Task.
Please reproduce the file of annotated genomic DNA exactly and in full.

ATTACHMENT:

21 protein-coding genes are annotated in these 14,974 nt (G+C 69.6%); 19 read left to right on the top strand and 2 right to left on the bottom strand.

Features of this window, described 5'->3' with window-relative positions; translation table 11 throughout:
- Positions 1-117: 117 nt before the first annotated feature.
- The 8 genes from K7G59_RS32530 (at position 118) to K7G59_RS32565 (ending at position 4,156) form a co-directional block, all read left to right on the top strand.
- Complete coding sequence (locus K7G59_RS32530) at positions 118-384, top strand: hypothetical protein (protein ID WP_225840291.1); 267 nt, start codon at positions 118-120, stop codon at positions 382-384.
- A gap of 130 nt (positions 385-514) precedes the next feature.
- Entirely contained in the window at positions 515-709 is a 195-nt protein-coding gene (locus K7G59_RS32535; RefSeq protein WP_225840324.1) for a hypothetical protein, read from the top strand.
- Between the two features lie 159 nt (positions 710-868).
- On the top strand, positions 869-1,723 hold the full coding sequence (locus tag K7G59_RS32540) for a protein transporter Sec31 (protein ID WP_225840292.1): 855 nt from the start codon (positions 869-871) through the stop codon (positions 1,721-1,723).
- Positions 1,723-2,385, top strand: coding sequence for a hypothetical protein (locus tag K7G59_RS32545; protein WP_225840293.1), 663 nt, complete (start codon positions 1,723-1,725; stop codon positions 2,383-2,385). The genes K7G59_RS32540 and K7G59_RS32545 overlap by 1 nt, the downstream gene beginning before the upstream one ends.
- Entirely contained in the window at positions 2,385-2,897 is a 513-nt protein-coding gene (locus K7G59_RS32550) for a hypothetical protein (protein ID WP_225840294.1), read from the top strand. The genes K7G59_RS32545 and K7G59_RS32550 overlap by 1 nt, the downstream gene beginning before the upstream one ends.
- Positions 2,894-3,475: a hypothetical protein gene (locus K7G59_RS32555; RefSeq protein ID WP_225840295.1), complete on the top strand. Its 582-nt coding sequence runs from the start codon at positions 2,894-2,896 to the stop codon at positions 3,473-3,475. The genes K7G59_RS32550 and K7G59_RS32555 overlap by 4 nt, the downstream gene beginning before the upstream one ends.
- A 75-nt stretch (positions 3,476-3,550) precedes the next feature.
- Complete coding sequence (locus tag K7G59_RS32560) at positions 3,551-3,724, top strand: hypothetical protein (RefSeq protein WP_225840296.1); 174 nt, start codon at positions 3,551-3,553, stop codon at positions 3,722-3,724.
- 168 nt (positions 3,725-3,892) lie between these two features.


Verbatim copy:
21 protein-coding genes are annotated in these 14,974 nt (G+C 69.6%); 19 read left to right on the top strand and 2 right to left on the bottom strand.

Features of this window, described 5'->3' with window-relative positions; translation table 11 throughout:
- Positions 1-117: 117 nt before the first annotated feature.
- The 8 genes from K7G59_RS32530 (at position 118) to K7G59_RS32565 (ending at position 4,156) form a co-directional block, all read left to right on the top strand.
- Complete coding sequence (locus K7G59_RS32530) at positions 118-384, top strand: hypothetical protein (protein ID WP_225840291.1); 267 nt, start codon at positions 118-120, stop codon at positions 382-384.
- A gap of 130 nt (positions 385-514) precedes the next feature.
- Entirely contained in the window at positions 515-709 is a 195-nt protein-coding gene (locus K7G59_RS32535; RefSeq protein WP_225840324.1) for a hypothetical protein, read from the top strand.
- Between the two features lie 159 nt (positions 710-868).
- On the top strand, positions 869-1,723 hold the full coding sequence (locus tag K7G59_RS32540) for a protein transporter Sec31 (protein ID WP_225840292.1): 855 nt from the start codon (positions 869-871) through the stop codon (positions 1,721-1,723).
- Positions 1,723-2,385, top strand: coding sequence for a hypothetical protein (locus tag K7G59_RS32545; protein WP_225840293.1), 663 nt, complete (start codon positions 1,723-1,725; stop codon positions 2,383-2,385). The genes K7G59_RS32540 and K7G59_RS32545 overlap by 1 nt, the downstream gene beginning before the upstream one ends.
- Entirely contained in the window at positions 2,385-2,897 is a 513-nt protein-coding gene (locus K7G59_RS32550) for a hypothetical protein (protein ID WP_225840294.1), read from the top strand. The genes K7G59_RS32545 and K7G59_RS32550 overlap by 1 nt, the downstream gene beginning before the upstream one ends.
- Positions 2,894-3,475: a hypothetical protein gene (locus K7G59_RS32555; RefSeq protein ID WP_225840295.1), complete on the top strand. Its 582-nt coding sequence runs from the start codon at positions 2,894-2,896 to the stop codon at positions 3,473-3,475. The genes K7G59_RS32550 and K7G59_RS32555 overlap by 4 nt, the downstream gene beginning before the upstream one ends.
- A 75-nt stretch (positions 3,476-3,550) precedes the next feature.
- Complete coding sequence (locus tag K7G59_RS32560) at positions 3,551-3,724, top strand: hypothetical protein (RefSeq protein WP_225840296.1); 174 nt, start codon at positions 3,551-3,553, stop codon at positions 3,722-3,724.
- 168 nt (positions 3,725-3,892) lie between these two features.